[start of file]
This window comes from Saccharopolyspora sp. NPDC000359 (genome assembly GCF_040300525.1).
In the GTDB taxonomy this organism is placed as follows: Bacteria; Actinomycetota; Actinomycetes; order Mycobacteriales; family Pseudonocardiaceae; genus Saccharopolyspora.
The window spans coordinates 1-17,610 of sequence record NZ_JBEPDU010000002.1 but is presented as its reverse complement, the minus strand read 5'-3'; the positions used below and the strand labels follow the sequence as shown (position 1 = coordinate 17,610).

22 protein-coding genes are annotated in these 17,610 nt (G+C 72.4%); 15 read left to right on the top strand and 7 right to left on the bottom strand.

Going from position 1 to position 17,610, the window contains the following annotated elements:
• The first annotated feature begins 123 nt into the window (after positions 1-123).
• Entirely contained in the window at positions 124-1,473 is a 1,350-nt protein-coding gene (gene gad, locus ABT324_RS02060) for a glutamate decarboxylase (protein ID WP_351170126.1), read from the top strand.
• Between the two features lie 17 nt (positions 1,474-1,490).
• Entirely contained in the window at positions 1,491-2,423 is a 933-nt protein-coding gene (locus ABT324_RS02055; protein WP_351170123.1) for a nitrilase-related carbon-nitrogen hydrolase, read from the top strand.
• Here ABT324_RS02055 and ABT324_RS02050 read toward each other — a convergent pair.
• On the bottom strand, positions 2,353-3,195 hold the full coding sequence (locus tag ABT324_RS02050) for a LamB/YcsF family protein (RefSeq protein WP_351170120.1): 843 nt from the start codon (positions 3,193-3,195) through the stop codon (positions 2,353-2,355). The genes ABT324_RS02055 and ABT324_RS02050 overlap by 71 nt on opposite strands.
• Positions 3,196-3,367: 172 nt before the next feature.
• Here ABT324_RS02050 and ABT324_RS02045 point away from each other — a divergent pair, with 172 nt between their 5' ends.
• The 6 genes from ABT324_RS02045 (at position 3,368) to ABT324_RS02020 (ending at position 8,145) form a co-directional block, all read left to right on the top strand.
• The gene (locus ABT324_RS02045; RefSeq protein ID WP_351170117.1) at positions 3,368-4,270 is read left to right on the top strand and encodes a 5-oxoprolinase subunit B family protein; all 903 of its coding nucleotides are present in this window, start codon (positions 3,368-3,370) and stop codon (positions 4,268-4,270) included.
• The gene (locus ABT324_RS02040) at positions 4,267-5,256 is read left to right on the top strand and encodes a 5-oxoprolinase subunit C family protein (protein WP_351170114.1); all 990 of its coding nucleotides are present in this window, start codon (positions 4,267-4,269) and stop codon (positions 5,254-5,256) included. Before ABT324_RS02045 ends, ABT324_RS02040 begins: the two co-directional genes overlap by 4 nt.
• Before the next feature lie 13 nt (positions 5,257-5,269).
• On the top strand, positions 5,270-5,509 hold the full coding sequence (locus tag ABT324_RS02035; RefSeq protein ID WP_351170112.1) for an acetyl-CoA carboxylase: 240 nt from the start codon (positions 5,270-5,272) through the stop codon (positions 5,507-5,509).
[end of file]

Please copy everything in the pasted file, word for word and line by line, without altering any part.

This window comes from Saccharopolyspora sp. NPDC000359 (genome assembly GCF_040300525.1).
In the GTDB taxonomy this organism is placed as follows: Bacteria; Actinomycetota; Actinomycetes; order Mycobacteriales; family Pseudonocardiaceae; genus Saccharopolyspora.
The window spans coordinates 1-17,610 of sequence record NZ_JBEPDU010000002.1 but is presented as its reverse complement, the minus strand read 5'-3'; the positions used below and the strand labels follow the sequence as shown (position 1 = coordinate 17,610).

22 protein-coding genes are annotated in these 17,610 nt (G+C 72.4%); 15 read left to right on the top strand and 7 right to left on the bottom strand.

Going from position 1 to position 17,610, the window contains the following annotated elements:
• The first annotated feature begins 123 nt into the window (after positions 1-123).
• Entirely contained in the window at positions 124-1,473 is a 1,350-nt protein-coding gene (gene gad, locus ABT324_RS02060) for a glutamate decarboxylase (protein ID WP_351170126.1), read from the top strand.
• Between the two features lie 17 nt (positions 1,474-1,490).
• Entirely contained in the window at positions 1,491-2,423 is a 933-nt protein-coding gene (locus ABT324_RS02055; protein WP_351170123.1) for a nitrilase-related carbon-nitrogen hydrolase, read from the top strand.
• Here ABT324_RS02055 and ABT324_RS02050 read toward each other — a convergent pair.
• On the bottom strand, positions 2,353-3,195 hold the full coding sequence (locus tag ABT324_RS02050) for a LamB/YcsF family protein (RefSeq protein WP_351170120.1): 843 nt from the start codon (positions 3,193-3,195) through the stop codon (positions 2,353-2,355). The genes ABT324_RS02055 and ABT324_RS02050 overlap by 71 nt on opposite strands.
• Positions 3,196-3,367: 172 nt before the next feature.
• Here ABT324_RS02050 and ABT324_RS02045 point away from each other — a divergent pair, with 172 nt between their 5' ends.
• The 6 genes from ABT324_RS02045 (at position 3,368) to ABT324_RS02020 (ending at position 8,145) form a co-directional block, all read left to right on the top strand.
• The gene (locus ABT324_RS02045; RefSeq protein ID WP_351170117.1) at positions 3,368-4,270 is read left to right on the top strand and encodes a 5-oxoprolinase subunit B family protein; all 903 of its coding nucleotides are present in this window, start codon (positions 3,368-3,370) and stop codon (positions 4,268-4,270) included.
• The gene (locus ABT324_RS02040) at positions 4,267-5,256 is read left to right on the top strand and encodes a 5-oxoprolinase subunit C family protein (protein WP_351170114.1); all 990 of its coding nucleotides are present in this window, start codon (positions 4,267-4,269) and stop codon (positions 5,254-5,256) included. Before ABT324_RS02045 ends, ABT324_RS02040 begins: the two co-directional genes overlap by 4 nt.
• Before the next feature lie 13 nt (positions 5,257-5,269).
• On the top strand, positions 5,270-5,509 hold the full coding sequence (locus tag ABT324_RS02035; RefSeq protein ID WP_351170112.1) for an acetyl-CoA carboxylase: 240 nt from the start codon (positions 5,270-5,272) through the stop codon (positions 5,507-5,509).